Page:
In order to develop stem and progenitor cell therapies for treating CNS diseases, it is important to be able to determine the fate of transplanted cells non-invasively over time, including the location, survival, and status of downstream cell differentiation. We propose to use two complementary modalities, magnetic resonance imaging (MRI) and bioluminescence imaging (BLI), to follow the fate (sites of injection, movements, survival, and differentiation) of transplanted cells in two complementary models of motor neuron disease (MND), i.e., a ricin-induced model as a localized, monophasic and a neurotropic Sindbis virus (NSV)-induced as a global, inflammatory disease model. Magnetically labeled and dual luciferase (Luc-BLI)-transducted glial restrictor precursors (GRPs) or embryonic stem cell-derived motor neurons (ESC-MNs) will be transplanted in the spinal cord of rats following the induction of MND disease. We hypothesize that ESC-MNs can improve functional recovery through formation of new motor neurons, while GRPs can neuroprotect host MNs and/or support transplanted ESC-MNs. In order to assess functional recovery, we will perform behavioral analyses, electrophysiologic measurements (motor-evoked potentials), and muscle mass measures, and will determine whether intraparenchymal or intrathecal injections are the optimal route of transplantation. We will use MRI to monitor the accuracy of cell injections, the extent of cell migration and intraparenchymal tissue distribution (white vs. gray matter), whereas dual luciferase reporter BLI will be used to report on the survival and enhancer (HB9) or promoter (GFAP)-driven lineage differentiation of transplanted cells. We hypothesize that accurate cell injections, extended migration distances, and the relative ratio of cell survival and downstream cell differentiation will correlate with the measured behavioral scores, electrophysiologic readouts, and total skeletal muscle mass segmentation measurements. In addition, we will test the feasibility of our novel artificial MRI reporter, lysine-rich protein (LRP) or its improved derivatives, to interrogate the fate of cells in a similar fashion as using the luciferase gene.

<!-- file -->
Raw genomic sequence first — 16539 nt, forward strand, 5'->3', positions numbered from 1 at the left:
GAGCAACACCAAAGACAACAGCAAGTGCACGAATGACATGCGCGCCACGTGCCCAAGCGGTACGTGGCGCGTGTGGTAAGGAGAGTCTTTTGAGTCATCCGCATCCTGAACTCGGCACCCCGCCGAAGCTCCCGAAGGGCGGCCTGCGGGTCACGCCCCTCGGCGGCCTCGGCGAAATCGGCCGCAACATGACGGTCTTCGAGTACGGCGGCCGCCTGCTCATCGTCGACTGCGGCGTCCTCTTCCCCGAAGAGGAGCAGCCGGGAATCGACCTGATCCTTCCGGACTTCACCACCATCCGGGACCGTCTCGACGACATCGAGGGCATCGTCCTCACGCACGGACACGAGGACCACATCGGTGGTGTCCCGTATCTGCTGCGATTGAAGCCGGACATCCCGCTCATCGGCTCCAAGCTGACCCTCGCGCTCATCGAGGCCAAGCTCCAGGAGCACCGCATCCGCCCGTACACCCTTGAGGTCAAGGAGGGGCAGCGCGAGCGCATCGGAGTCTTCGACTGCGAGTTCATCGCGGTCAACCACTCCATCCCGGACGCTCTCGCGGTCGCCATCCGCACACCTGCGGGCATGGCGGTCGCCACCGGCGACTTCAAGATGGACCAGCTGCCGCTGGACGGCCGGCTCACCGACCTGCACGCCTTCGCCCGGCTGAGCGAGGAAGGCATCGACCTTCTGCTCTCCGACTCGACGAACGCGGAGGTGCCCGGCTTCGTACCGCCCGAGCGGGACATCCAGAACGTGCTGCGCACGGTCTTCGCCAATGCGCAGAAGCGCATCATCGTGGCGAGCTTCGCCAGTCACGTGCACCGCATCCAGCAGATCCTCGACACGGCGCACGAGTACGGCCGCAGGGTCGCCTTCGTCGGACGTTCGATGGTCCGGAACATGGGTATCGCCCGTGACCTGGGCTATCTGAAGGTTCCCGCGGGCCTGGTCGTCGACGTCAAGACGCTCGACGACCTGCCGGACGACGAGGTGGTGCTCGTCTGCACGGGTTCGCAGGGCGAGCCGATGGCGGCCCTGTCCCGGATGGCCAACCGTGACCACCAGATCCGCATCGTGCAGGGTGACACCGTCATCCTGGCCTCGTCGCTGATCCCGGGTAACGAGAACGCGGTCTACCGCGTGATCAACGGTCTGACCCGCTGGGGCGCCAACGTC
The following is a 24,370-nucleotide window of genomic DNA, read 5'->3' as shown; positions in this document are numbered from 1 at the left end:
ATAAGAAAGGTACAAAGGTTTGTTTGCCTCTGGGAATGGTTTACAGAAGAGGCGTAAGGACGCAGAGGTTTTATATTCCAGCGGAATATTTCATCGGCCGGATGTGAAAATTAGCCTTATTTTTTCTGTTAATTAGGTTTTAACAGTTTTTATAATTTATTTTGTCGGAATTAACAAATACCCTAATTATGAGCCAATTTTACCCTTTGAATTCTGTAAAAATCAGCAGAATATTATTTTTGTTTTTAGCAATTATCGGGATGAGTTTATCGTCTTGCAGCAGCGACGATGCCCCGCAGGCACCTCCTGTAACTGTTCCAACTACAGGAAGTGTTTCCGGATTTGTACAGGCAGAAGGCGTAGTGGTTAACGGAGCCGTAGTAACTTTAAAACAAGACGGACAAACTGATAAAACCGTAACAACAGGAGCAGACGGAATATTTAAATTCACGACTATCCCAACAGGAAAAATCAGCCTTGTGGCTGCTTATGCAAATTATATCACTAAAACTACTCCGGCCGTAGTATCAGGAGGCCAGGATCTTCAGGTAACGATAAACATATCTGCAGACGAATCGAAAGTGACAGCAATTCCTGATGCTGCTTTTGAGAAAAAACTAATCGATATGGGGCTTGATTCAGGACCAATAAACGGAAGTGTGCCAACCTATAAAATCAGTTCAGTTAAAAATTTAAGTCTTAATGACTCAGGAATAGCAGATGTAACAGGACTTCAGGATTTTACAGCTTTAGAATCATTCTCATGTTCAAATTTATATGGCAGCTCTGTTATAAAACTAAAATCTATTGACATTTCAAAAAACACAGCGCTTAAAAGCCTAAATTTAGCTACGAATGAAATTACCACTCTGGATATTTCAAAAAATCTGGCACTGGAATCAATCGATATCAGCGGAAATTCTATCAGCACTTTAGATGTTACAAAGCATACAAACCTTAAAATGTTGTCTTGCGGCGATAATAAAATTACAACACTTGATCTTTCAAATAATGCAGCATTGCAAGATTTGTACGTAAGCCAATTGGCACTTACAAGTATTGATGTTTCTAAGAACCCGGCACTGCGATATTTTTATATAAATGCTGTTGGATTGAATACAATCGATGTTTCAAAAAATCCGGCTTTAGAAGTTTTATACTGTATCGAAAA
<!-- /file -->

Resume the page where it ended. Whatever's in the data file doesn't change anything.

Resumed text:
Public Health Relevance

We will use magnetic resonance imaging and bioluminescence imaging as non-invasive imaging techniques to monitor the distribution, survival, and fate of transplanted stem or progenitor cells in pre-clinical animal models of motor neuron disease that resemble Lou Gehrig's disease, a devastating disease for which there is no cure. The ultimate goal is to develop ways of reporting on successful cell transplantation without removing any tissue, and to provide neurologists with a means to evaluate stem cell treatment in their patients.

National Institute of Health (NIH)
National Institute of Neurological Disorders and Stroke (NINDS)
Research Project (R01)
Project #
Application #
Study Section
Clinical Neuroplasticity and Neurotransmitters Study Section (CNNT)
Program Officer
Owens, David F
Project Start
Project End
Budget Start
Budget End
Support Year
Fiscal Year
Total Cost
Indirect Cost
Johns Hopkins University
Schools of Medicine
United States
Zip Code
Srivastava, Amit K; Bulte, Jeff W M (2014) Seeing stem cells at work in vivo. Stem Cell Rev 10:127-44
Bar-Shir, Amnon; Liu, Guanshu; Chan, Kannie W Y et al. (2014) Human protamine-1 as an MRI reporter gene based on chemical exchange. ACS Chem Biol 9:134-8
Bulte, Jeff W M (2013) Science to practice: can stem cells be labeled inside the body instead of outside? Radiology 269:1-3
Barczewska, Monika; Wojtkiewicz, Joanna; Habich, Aleksandra et al. (2013) MR monitoring of minimally invasive delivery of mesenchymal stem cells into the porcine intervertebral disc. PLoS One 8:e74658
Bar-Shir, Amnon; Liu, Guanshu; Liang, Yajie et al. (2013) Transforming thymidine into a magnetic resonance imaging probe for monitoring gene expression. J Am Chem Soc 135:1617-24
Janowski, Miroslaw; Lyczek, Agatha; Engels, Charla et al. (2013) Cell size and velocity of injection are major determinants of the safety of intracarotid stem cell transplantation. J Cereb Blood Flow Metab 33:921-7
Aarntzen, Erik H J G; Srinivas, Mangala; Bonetto, Fernando et al. (2013) Targeting of 111In-labeled dendritic cell human vaccines improved by reducing number of cells. Clin Cancer Res 19:1525-33
Ahrens, Eric T; Bulte, Jeff W M (2013) Tracking immune cells in vivo using magnetic resonance imaging. Nat Rev Immunol 13:755-63
Cromer Berman, Stacey M; Kshitiz; Wang, C Joanne et al. (2013) Cell motility of neural stem cells is reduced after SPIO-labeling, which is mitigated after exocytosis. Magn Reson Med 69:255-62
Bar-Shir, Amnon; Liu, Guanshu; Greenberg, Marc M et al. (2013) Synthesis of a probe for monitoring HSV1-tk reporter gene expression using chemical exchange saturation transfer MRI. Nat Protoc 8:2380-91

Showing the most recent 10 out of 64 publications